Home»A FEATURED STORY»Fusion Fight League hold’s first sanctioned MMA event in Montana history next weekend

Fusion Fight League hold’s first sanctioned MMA event in Montana history next weekend

0
Shares
Pinterest Google+

Fusion epic evolutionMixed Martial Arts in Montana is growing in legitimacy every day, yet some MMA insiders across the nation still consider the Treasure State as part of the sport’s wild west.

Not only because of our location, but because we’re an unsanctioned state — meaning there is no governing body here that collects fighters’ bloodwork and knockout/concussion history.

Having non-sanctioned fights in Montana also means referees and judges do not belong to a governing body, which can, if left unchecked, lead to less attention and scrutiny put on them.

Next weekend, however, Fusion Fight League in Billings holds Montana’s first independently-sanctioned event featuring a fight card of talented pros from around the northwest at “Epic Evolution.”

The main events see Tara LaRosa of The Ultimate Fighter taking on Portland’s Katie Howard along with Celine Haga of the famed Greg Jackson gym in New Mexico taking on Kyra Batarra of Las Vegas.
LaRosa was at one time the top-ranked female fighter in the country. She also participated in The Ultimate Fighter program on Fox Sports One in 2013.

Tara LaRosa squares off against Katie Howard next weekend at Fusion Fight League's Epic Evolution in Billings.
Tara LaRosa squares off against Katie Howard next weekend at Fusion Fight League’s Epic Evolution in Billings.

The event also sees two professional debuts, with Montana’s own Skye Folsome making his debut against Matt Cano of Denver’s Team Wildman.

Epic Evolution goes down at 7:30 p.m. At the MetraPark in Billings on May 15. Tickets can be purchased online here. The event also will stream live at www.fusionfightleague.com excluding the Billings area.

Terrill Bracken, Fusion CEO, said he sees the prospect of holding sanctioned bouts here a greater benefit than not, especially in terms of safety and as a way to attract quality opponents from other states.

“I think it is good to do everything we can do to ensure the safety of the fighters, and there are some drastic holes in the system, and just because an event is not sanctioned by the state doesn’t mean it’s not running things well,” he said.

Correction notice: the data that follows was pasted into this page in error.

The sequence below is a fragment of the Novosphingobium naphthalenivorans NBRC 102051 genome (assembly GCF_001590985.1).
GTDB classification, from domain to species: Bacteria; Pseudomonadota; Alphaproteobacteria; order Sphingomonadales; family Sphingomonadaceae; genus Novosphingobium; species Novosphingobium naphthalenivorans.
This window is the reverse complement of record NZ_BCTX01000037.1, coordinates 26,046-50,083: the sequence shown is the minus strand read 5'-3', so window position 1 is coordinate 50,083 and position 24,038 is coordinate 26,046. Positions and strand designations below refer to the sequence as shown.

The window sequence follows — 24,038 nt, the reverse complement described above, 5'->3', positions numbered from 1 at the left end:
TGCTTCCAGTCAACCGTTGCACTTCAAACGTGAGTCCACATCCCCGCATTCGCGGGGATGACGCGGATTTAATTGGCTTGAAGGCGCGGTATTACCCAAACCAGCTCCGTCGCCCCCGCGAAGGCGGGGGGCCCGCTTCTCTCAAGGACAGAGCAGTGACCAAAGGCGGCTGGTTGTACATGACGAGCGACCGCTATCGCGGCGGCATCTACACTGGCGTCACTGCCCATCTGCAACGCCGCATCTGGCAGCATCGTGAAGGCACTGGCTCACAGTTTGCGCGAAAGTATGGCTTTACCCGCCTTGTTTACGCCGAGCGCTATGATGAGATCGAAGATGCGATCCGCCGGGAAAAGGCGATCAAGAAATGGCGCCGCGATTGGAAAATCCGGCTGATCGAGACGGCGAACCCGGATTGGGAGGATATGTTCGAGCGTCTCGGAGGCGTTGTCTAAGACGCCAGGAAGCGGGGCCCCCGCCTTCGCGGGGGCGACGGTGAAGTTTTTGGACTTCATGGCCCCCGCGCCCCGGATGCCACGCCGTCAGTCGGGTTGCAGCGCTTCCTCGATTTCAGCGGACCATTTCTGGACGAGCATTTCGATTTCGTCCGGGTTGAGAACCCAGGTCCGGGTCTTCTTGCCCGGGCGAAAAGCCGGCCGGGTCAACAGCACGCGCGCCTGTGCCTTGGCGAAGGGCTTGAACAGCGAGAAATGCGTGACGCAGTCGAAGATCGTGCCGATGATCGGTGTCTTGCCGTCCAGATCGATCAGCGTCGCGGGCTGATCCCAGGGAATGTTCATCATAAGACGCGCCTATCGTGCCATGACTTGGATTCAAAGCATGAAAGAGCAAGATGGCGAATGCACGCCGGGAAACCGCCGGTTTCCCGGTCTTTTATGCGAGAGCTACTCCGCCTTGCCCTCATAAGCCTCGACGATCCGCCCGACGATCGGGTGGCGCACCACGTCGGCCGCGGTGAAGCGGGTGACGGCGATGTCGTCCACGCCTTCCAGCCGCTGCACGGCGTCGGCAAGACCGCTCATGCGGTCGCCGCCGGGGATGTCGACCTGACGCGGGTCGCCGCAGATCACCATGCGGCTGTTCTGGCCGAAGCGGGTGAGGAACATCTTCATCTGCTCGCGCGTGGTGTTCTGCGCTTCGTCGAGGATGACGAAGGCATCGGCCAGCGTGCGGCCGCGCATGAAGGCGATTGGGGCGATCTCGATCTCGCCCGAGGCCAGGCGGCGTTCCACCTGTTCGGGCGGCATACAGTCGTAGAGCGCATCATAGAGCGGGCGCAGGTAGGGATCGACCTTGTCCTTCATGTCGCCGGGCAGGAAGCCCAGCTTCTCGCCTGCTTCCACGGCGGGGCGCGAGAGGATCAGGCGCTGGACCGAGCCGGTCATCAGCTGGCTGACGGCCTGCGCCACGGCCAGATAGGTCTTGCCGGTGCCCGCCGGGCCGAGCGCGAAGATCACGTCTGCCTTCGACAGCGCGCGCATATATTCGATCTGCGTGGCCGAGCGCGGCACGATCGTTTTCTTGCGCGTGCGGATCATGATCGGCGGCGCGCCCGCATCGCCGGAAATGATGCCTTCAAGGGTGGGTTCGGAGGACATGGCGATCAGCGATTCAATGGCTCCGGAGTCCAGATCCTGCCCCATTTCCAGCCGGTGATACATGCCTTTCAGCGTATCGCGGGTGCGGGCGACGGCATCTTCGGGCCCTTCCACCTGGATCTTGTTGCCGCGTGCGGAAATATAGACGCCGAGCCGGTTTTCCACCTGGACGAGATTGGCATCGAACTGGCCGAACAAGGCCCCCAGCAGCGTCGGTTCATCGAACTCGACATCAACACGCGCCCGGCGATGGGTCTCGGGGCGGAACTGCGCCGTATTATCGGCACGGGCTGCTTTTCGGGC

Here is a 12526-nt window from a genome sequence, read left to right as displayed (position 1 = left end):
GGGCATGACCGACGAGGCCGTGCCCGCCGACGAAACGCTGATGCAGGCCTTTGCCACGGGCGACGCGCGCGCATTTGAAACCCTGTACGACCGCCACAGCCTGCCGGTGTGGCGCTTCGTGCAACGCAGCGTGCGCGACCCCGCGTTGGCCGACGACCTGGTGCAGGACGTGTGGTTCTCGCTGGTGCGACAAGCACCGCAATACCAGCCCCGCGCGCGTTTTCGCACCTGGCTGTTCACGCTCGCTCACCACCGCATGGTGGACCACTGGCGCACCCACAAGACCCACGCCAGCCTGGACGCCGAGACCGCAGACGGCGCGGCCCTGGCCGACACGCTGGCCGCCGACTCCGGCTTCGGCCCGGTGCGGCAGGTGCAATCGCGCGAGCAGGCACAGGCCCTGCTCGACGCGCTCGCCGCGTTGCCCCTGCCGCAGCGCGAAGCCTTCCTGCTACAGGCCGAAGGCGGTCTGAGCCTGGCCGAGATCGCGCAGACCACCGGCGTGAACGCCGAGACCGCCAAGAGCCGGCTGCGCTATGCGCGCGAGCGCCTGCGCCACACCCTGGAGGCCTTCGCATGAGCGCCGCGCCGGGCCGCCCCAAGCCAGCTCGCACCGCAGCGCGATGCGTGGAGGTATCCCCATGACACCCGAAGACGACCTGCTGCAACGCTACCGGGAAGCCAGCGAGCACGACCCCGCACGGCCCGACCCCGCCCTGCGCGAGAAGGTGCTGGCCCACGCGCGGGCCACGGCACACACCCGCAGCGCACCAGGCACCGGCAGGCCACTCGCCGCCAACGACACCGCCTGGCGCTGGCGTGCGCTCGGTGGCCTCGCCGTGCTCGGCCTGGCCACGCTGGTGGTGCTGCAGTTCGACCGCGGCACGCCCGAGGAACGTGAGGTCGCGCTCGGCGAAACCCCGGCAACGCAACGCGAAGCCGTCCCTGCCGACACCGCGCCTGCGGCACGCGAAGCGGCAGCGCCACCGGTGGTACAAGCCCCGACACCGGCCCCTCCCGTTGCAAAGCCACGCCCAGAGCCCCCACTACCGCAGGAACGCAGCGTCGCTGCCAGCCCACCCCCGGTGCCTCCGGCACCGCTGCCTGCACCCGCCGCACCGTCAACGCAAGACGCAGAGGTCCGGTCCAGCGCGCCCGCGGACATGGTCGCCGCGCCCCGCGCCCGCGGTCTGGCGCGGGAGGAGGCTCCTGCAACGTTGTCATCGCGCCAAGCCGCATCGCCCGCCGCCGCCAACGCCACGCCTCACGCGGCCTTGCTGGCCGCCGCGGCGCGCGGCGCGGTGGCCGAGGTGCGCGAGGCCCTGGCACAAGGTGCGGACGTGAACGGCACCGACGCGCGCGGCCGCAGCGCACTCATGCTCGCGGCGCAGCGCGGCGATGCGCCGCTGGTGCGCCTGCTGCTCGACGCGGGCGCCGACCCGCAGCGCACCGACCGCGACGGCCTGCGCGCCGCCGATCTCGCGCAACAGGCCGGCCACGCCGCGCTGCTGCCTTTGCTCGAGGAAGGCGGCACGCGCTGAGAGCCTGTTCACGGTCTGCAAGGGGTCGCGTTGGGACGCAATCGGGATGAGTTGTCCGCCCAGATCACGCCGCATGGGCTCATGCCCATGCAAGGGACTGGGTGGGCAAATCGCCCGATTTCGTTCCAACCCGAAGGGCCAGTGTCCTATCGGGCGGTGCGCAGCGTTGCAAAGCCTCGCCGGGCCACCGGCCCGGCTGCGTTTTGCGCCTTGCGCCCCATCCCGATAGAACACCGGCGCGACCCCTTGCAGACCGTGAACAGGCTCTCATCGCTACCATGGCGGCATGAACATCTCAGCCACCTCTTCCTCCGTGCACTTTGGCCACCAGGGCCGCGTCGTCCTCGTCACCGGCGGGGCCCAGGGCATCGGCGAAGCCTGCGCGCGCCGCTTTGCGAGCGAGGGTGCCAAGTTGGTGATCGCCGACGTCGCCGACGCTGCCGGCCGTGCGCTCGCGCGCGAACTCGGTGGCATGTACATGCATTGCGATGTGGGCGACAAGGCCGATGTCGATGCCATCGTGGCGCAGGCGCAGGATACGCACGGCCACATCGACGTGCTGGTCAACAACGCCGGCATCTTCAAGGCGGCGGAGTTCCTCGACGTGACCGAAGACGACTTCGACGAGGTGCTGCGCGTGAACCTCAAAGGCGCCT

Bracken added that an MMA organization does not need to be sanctioned in order for it to be considered safe. He said the real issue comes with other organizations who suspend fighters for taking part in an unsanctioned event no matter who it was through.

Fusion ring girls
Fusion Fight League ring girls at a recent event in Billings

“We have three organizations in Montana, for instance, that do a very good job of protecting their fighters – 221 Industries, Fight Force and us,” he said. “Where the problem comes in is when they go to fight in a sanctioned state and can’t because they received a suspension for fighting in a non-sanctioned fight.”

As for the fight card itself, Bracken said buzz has already been building about several of the matches, both pros and amateurs.

“Our events already are being publicized by “Women’s MMA News, which just became “Epic Women’s MMA News and they have 77,000 followers on Twitter,” Bracken added. “Then one of our amateur undercard posters online is getting a ton of hits, too – Jae Buckskin vs. Ireland “Bombshell” Moran. That’s already gotten 5,300 impressions, so we’re getting some great publicity going into this.”
Half of the fights are women’s bouts, and Bracken said there’s a good reason for that.

“We are placing a lot more emphasis on our women’s MMA and we’ll continue doing that for future shows,” he said. “Fusion has always been a strong supporter of women’s MMA from the very beginning … so we’re not doing anything new, we’re just doing it more because we’re starting to see more women become fighters and we’re better able to cater to them. Plus, oftentimes you’ll see a women’s fight be the fight of the night. They’re technical, fight hard and they don’t quit. You know, they make for exciting fights.”

Getting back to the sanctioning, Bracken said that all of the pros will do pre-bout bloodwork to test for blood-borne pathogens and diseases such as Hepatitis C, Hepatitis B and AIDS.
He added that the amateurs may request bloodwork, also, but it is not required.

Fighters battle in a recent Fusion Fight League bout in Billings.
Fighters battle in a recent Fusion Fight League bout in Billings.

Bracken said while he doesn’t see Montana becoming a sanctioned state anytime soon due to the fact that the state government, he said, has no interest in becoming one mostly due to the added costs, he said there may be more instances of organizations holding independently sanctioned events by sanctioning bodies from other states.

“We’re running unified MMA rules and all of our results will be recorded and sent to MixedMartialArts.com with written verification that our event was a sanctioned event, so that’s been a really exciting development,” he said. “Whether to become sanctioned or not is really a huge issue and we can talk about ins and outs of it for hours and I can argue it both ways, but in terms of fighter safety, having sanctioned bouts helps out a lot.”

For more information on Epic Evolution, visit the event’s Facebook page here.

Previous post

Trying (and failing) to ride a mechanical bull for the first time

Next post

Editorial: Blind obedience just as dangerous as blind mistrust of law officers

No Comment

Leave a reply

Your email address will not be published. Required fields are marked *